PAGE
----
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Idaho Scientists Chase Dust Devils Through The Oregon Desert

Brian Jackson
Boise State University
A dust devil forms on a dry lake bed in the Oregon desert.

Dust devils, those updrafts of rotating air you see in parking lots or in the desert, have been studied by scientists since the mid-19th century. But the science has seen a resurgence since the 1970’s when humans started sending spacecraft to Mars, where dust devils have been found in abundance. Scientists hope to learn more about the devils on the red planet by looking closer at the phenomenon here.

Groundbreaking new dust devil research is happening in our own backyard.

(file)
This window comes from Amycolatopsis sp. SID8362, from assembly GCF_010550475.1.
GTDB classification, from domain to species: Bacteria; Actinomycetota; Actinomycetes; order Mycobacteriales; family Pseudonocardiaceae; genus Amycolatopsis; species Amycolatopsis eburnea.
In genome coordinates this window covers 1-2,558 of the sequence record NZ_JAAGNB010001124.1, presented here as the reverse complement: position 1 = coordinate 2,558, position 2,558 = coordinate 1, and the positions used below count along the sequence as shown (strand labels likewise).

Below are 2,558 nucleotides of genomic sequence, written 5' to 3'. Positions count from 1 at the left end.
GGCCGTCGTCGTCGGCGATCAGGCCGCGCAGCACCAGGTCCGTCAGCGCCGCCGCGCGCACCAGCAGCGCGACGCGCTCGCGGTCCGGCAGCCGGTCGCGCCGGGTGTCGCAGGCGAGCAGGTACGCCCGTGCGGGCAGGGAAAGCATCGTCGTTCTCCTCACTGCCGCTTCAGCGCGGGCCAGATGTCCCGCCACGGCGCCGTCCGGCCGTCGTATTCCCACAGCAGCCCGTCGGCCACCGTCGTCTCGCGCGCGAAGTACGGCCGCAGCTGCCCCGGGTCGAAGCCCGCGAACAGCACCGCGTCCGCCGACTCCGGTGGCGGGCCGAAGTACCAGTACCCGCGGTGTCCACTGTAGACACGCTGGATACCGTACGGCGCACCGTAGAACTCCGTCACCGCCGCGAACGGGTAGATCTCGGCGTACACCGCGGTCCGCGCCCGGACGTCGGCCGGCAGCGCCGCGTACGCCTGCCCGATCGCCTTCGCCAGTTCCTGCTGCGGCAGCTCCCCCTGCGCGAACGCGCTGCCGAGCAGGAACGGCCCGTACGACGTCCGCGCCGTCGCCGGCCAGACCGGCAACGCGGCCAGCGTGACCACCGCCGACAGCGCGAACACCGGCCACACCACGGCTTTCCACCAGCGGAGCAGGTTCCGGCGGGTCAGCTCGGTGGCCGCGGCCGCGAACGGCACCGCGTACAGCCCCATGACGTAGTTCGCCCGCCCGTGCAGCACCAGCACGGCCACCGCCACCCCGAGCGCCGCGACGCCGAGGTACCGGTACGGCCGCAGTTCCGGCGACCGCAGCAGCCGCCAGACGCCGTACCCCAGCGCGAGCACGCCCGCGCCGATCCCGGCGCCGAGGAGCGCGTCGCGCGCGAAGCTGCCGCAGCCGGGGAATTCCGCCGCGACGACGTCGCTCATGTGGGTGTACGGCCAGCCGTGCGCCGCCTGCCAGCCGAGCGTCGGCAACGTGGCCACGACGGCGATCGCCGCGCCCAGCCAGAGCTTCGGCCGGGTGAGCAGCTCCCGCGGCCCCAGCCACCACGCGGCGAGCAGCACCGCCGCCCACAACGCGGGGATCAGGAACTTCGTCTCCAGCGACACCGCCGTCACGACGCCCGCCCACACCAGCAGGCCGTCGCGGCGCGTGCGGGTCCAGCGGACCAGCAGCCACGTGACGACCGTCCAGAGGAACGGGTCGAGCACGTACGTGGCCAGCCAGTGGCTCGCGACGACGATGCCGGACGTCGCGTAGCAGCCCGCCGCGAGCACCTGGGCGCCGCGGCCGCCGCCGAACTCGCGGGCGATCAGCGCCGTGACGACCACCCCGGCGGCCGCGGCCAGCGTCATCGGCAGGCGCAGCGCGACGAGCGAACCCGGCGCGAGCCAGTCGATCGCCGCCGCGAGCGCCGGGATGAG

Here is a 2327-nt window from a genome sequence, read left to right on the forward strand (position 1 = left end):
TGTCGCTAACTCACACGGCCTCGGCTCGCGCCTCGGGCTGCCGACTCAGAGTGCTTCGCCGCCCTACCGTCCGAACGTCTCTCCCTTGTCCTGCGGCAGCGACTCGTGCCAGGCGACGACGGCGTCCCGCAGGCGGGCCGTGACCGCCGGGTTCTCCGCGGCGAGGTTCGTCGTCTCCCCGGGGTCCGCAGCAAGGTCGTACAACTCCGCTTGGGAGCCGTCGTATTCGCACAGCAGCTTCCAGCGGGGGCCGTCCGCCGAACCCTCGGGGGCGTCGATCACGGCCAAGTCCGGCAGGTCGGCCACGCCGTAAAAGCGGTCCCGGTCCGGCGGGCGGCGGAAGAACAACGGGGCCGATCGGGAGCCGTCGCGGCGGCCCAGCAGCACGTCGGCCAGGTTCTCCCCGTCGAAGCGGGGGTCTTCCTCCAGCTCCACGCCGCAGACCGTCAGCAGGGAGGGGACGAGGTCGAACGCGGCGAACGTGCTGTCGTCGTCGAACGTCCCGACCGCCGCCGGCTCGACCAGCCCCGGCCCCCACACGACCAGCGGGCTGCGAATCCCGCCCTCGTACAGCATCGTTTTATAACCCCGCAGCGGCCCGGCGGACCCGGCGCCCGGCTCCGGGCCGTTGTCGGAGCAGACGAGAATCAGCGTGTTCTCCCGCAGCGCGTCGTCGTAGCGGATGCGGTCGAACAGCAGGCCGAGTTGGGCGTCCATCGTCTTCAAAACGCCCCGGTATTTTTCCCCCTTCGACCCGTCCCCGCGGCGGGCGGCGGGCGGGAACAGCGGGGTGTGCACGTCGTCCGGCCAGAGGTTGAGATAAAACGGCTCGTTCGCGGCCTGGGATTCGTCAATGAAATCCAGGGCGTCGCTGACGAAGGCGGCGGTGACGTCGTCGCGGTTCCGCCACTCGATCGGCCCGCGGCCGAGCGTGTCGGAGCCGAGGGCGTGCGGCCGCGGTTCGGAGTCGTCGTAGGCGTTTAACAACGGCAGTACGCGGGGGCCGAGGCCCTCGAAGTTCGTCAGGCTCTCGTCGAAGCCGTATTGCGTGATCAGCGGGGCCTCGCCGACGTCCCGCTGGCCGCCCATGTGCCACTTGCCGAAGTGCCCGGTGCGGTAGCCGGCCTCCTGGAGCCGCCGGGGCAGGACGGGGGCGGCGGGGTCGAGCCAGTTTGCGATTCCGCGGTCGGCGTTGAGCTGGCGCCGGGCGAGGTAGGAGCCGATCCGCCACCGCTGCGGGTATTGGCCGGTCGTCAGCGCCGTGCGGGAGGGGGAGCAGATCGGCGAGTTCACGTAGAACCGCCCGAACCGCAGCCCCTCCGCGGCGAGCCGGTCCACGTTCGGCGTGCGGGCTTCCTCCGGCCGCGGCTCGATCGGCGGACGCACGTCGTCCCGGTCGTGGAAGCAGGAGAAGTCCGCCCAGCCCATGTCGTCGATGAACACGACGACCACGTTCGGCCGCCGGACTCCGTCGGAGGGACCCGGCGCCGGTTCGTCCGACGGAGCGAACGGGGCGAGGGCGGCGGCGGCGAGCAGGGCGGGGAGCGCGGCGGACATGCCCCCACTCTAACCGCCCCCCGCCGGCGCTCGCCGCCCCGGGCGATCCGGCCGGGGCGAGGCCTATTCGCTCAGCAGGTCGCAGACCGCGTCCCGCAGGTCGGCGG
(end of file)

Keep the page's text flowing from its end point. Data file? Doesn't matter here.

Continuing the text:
After four hours in a car, the last hour or so on a gravel road, we get our first look at a long, dry lake bed in southeast Oregon. And the first thing the scientists with me see, are the dust devils whizzing across the hot, baked clay landscape.

“Yeah, it’s lots of little bitty dust devils spinning around one another. That’s pretty cool,” says Boise State University physics professor Brian Jackson.

“They’re doing a dance,” says physics major Karen Davis.

“Yeah, that’s exactly what it looks like,” Jackson says. “Beautiful.”

With us is Ralph Lorenz, a planetary scientist at the Johns Hopkins applied physics lab in Maryland. He points to the edge of the lakebed, or playa, and we all turn to look.

“We’re seeing a big one develop now. It looks like it’s 15 to 20 meters across, I guess,” says Lorenz.

Suddenly the swirling mass comes right towards us, and just like that, we’re in the middle of a giant dust devil.